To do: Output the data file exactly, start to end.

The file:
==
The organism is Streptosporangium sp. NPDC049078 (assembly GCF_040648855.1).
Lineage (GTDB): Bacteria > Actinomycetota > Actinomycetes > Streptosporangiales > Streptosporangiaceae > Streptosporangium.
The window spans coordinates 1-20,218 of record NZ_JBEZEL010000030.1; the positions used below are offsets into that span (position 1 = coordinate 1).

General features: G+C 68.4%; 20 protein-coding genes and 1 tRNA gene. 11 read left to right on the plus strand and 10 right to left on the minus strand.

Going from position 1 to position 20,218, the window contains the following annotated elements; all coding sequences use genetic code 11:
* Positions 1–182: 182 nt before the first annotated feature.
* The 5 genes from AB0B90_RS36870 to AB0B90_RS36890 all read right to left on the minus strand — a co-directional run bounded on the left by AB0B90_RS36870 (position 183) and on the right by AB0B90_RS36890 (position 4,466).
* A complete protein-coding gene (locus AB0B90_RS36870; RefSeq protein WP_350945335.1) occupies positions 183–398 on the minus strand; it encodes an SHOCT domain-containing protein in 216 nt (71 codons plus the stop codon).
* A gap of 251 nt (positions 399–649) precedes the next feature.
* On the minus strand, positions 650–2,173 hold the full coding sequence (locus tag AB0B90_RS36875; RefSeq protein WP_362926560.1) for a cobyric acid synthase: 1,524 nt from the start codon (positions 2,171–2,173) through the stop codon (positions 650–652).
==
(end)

The organism is Streptosporangium sp. NPDC049078 (assembly GCF_040648855.1).
Lineage (GTDB): Bacteria > Actinomycetota > Actinomycetes > Streptosporangiales > Streptosporangiaceae > Streptosporangium.
The window spans coordinates 1-20,218 of record NZ_JBEZEL010000030.1; the positions used below are offsets into that span (position 1 = coordinate 1).

General features: G+C 68.4%; 20 protein-coding genes and 1 tRNA gene. 11 read left to right on the plus strand and 10 right to left on the minus strand.

Going from position 1 to position 20,218, the window contains the following annotated elements; all coding sequences use genetic code 11:
* Positions 1–182: 182 nt before the first annotated feature.
* The 5 genes from AB0B90_RS36870 to AB0B90_RS36890 all read right to left on the minus strand — a co-directional run bounded on the left by AB0B90_RS36870 (position 183) and on the right by AB0B90_RS36890 (position 4,466).
* A complete protein-coding gene (locus AB0B90_RS36870; RefSeq protein WP_350945335.1) occupies positions 183–398 on the minus strand; it encodes an SHOCT domain-containing protein in 216 nt (71 codons plus the stop codon).
* A gap of 251 nt (positions 399–649) precedes the next feature.
* On the minus strand, positions 650–2,173 hold the full coding sequence (locus tag AB0B90_RS36875; RefSeq protein WP_362926560.1) for a cobyric acid synthase: 1,524 nt from the start codon (positions 2,171–2,173) through the stop codon (positions 650–652).